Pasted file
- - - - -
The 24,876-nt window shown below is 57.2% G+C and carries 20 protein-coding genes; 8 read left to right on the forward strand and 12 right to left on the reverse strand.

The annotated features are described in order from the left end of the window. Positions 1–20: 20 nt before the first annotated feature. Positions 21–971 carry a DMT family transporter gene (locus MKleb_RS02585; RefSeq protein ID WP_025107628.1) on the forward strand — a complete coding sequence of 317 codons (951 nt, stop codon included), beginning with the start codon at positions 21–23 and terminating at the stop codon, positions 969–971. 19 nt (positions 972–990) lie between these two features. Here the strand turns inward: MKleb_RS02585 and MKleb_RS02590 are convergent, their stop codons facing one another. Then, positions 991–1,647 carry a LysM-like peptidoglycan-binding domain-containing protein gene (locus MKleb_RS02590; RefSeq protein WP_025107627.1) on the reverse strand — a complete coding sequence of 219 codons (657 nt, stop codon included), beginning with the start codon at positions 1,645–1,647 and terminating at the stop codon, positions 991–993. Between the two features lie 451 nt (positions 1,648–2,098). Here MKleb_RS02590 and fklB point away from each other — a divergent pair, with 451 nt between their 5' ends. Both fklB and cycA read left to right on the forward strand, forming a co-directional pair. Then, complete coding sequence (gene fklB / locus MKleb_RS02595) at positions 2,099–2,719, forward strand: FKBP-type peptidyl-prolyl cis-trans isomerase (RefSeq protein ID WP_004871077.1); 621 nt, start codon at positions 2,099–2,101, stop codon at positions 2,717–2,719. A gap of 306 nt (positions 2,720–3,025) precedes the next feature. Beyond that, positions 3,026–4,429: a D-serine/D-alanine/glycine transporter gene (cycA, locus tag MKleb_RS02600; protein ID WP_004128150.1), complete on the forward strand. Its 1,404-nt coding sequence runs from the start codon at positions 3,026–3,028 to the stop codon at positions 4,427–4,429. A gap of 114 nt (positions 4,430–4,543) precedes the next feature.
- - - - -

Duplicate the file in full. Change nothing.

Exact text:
The 24,876-nt window shown below is 57.2% G+C and carries 20 protein-coding genes; 8 read left to right on the forward strand and 12 right to left on the reverse strand.

The annotated features are described in order from the left end of the window. Positions 1–20: 20 nt before the first annotated feature. Positions 21–971 carry a DMT family transporter gene (locus MKleb_RS02585; RefSeq protein ID WP_025107628.1) on the forward strand — a complete coding sequence of 317 codons (951 nt, stop codon included), beginning with the start codon at positions 21–23 and terminating at the stop codon, positions 969–971. 19 nt (positions 972–990) lie between these two features. Here the strand turns inward: MKleb_RS02585 and MKleb_RS02590 are convergent, their stop codons facing one another. Then, positions 991–1,647 carry a LysM-like peptidoglycan-binding domain-containing protein gene (locus MKleb_RS02590; RefSeq protein WP_025107627.1) on the reverse strand — a complete coding sequence of 219 codons (657 nt, stop codon included), beginning with the start codon at positions 1,645–1,647 and terminating at the stop codon, positions 991–993. Between the two features lie 451 nt (positions 1,648–2,098). Here MKleb_RS02590 and fklB point away from each other — a divergent pair, with 451 nt between their 5' ends. Both fklB and cycA read left to right on the forward strand, forming a co-directional pair. Then, complete coding sequence (gene fklB / locus MKleb_RS02595) at positions 2,099–2,719, forward strand: FKBP-type peptidyl-prolyl cis-trans isomerase (RefSeq protein ID WP_004871077.1); 621 nt, start codon at positions 2,099–2,101, stop codon at positions 2,717–2,719. A gap of 306 nt (positions 2,720–3,025) precedes the next feature. Beyond that, positions 3,026–4,429: a D-serine/D-alanine/glycine transporter gene (cycA, locus tag MKleb_RS02600; protein ID WP_004128150.1), complete on the forward strand. Its 1,404-nt coding sequence runs from the start codon at positions 3,026–3,028 to the stop codon at positions 4,427–4,429. A gap of 114 nt (positions 4,430–4,543) precedes the next feature.